Sublease space is on the rise for the industrial sector, including some inventory that’s been listed in facilities still under construction.
In addition, an elevated number of spaces greater than 200,000 square feet have been added to the market in recent months, according to Colliers research. The firm’s Amanda Ortiz notes in a new research brief that the amount of available sublease space has risen by nearly 46% since the start of 2022 and is expected to continue to increase this year as occupiers continue to reevaluate space needs.
“Occupiers may have overestimated the amount of space needed to satisfy a just-in-case inventory strategy,” Ortiz says. “Inventory control is beginning to backpedal to fewer days in the warehouse, which could impact industrial demand. As a result, the just-in-case strategy will remain an industrial driver, but companies will utilize less space than previously expected. The excess of space leased during the pandemic seems no longer necessary for some occupiers.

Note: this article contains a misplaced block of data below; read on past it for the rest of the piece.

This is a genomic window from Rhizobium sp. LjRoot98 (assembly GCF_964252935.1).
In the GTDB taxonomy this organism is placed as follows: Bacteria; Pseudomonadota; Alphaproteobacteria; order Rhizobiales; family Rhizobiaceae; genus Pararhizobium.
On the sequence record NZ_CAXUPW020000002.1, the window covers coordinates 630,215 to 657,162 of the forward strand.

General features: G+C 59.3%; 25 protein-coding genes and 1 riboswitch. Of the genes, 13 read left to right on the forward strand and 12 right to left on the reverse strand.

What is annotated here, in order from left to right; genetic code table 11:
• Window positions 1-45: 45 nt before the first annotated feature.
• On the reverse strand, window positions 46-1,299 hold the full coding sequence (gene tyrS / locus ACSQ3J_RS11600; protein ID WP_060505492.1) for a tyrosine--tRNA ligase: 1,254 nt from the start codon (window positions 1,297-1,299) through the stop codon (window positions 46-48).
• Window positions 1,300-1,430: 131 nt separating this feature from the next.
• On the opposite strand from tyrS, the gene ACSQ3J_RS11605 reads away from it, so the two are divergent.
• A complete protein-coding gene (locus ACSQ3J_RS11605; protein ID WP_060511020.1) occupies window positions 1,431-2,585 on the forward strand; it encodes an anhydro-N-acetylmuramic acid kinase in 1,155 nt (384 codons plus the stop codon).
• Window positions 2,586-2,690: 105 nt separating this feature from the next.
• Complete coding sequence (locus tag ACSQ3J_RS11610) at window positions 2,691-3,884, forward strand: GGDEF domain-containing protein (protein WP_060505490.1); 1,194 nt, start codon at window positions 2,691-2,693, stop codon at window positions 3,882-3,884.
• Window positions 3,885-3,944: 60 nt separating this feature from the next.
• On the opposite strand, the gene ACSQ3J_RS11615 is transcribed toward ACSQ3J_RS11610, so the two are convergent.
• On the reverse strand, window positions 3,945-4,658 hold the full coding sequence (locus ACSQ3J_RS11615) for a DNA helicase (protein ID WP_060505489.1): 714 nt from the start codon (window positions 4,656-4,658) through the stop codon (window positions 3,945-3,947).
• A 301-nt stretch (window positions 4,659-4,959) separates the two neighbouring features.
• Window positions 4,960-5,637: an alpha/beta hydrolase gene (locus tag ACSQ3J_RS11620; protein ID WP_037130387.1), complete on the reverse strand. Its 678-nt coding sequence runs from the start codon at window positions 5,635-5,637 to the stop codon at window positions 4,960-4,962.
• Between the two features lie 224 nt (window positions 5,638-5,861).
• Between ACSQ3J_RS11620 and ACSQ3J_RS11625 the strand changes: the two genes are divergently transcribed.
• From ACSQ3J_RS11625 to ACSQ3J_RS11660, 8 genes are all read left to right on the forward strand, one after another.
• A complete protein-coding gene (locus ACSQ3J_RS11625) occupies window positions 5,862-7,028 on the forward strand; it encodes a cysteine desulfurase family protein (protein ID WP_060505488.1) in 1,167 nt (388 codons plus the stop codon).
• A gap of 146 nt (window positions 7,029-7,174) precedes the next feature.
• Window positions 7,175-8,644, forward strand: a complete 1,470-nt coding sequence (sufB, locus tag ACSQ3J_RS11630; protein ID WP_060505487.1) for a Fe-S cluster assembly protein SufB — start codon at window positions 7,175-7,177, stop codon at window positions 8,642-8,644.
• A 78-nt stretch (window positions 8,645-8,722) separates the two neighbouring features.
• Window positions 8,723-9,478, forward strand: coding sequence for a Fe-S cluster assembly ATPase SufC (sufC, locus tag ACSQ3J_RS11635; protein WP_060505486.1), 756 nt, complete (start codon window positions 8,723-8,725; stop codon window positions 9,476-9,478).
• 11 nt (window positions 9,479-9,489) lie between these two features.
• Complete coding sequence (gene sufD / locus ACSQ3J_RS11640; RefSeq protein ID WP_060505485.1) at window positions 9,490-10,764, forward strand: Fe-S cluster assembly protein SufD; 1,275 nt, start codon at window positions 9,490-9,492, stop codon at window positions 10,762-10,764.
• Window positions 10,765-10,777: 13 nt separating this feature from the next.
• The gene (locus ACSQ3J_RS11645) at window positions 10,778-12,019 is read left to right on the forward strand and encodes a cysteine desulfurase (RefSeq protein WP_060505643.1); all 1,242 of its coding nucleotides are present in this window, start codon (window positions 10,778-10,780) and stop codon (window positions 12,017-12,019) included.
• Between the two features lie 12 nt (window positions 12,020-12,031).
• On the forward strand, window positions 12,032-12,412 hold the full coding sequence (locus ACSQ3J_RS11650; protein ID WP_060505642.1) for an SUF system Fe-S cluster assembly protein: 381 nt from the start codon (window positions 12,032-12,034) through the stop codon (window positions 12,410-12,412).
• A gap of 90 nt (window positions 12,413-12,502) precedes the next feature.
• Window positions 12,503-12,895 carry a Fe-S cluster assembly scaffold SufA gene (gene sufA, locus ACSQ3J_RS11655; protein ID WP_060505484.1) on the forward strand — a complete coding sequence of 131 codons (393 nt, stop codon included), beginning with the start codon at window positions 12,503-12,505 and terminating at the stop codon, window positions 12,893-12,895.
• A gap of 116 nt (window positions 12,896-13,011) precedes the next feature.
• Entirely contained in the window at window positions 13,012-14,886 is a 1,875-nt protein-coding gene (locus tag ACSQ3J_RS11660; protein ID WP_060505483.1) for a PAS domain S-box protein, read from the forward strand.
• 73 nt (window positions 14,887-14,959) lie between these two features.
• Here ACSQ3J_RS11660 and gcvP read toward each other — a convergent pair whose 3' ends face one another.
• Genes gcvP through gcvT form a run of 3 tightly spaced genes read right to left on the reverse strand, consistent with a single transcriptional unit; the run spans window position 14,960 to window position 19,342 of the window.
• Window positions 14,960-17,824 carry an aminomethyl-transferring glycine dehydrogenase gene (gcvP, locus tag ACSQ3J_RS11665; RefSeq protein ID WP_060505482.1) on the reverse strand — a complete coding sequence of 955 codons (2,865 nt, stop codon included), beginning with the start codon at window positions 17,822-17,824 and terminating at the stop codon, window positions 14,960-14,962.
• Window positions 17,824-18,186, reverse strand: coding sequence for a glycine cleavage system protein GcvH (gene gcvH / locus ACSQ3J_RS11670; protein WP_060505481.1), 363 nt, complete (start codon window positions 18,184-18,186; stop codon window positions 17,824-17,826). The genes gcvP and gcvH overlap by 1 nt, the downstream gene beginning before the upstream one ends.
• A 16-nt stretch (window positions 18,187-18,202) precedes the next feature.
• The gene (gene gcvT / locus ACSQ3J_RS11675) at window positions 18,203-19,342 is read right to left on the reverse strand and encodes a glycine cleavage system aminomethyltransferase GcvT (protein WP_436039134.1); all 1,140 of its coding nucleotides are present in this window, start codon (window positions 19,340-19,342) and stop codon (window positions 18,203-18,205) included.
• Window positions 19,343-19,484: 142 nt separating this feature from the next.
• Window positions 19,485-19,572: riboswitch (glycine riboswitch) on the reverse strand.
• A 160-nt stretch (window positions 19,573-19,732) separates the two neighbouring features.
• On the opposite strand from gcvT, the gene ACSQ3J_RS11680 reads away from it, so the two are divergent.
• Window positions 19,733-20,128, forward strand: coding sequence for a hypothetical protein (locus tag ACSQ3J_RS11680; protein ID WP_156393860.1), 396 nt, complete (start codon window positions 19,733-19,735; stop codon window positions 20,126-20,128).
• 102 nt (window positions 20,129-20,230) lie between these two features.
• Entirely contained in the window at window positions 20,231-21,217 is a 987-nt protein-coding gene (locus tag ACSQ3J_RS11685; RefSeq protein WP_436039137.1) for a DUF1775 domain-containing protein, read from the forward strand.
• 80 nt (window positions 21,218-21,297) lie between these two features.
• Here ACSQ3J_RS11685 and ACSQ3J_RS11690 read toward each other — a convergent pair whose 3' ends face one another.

Ortiz notes that manufacturing companies have given back the most space over the last 12 months: space held by those tenants accounts for 27.4% of newly available sublease space on the market. In addition, retailers and e-commerce companies have added “considerable space” to the market, including outdoor recreation company Coleman’s 1.1-million-square-foot distribution center in the Kansas City market.
Much of the available space is listed in facilities still under construction, Ortiz says, in a trend that suggests pre-leased space is likely already being given back to the market in cities like Atlanta, the Inland Empire, and northern New Jersey.
“With the full pipeline of projects yet to be delivered, overall vacancy will likely increase as new space and additional sublet space is added to the market in the coming year,” Ortiz says. “However, it’s important to remember that although industrial demand is decelerating, occupancy gains remain well-above pre-pandemic levels. While it may seem like a sharp drop in demand, large occupiers including major retailers, 3PL companies, and food and beverage companies will continue to expand in 2023. Thus, the industrial downturn should be temporary, and the industrial sector will remain a desired asset for occupiers and investors alike.”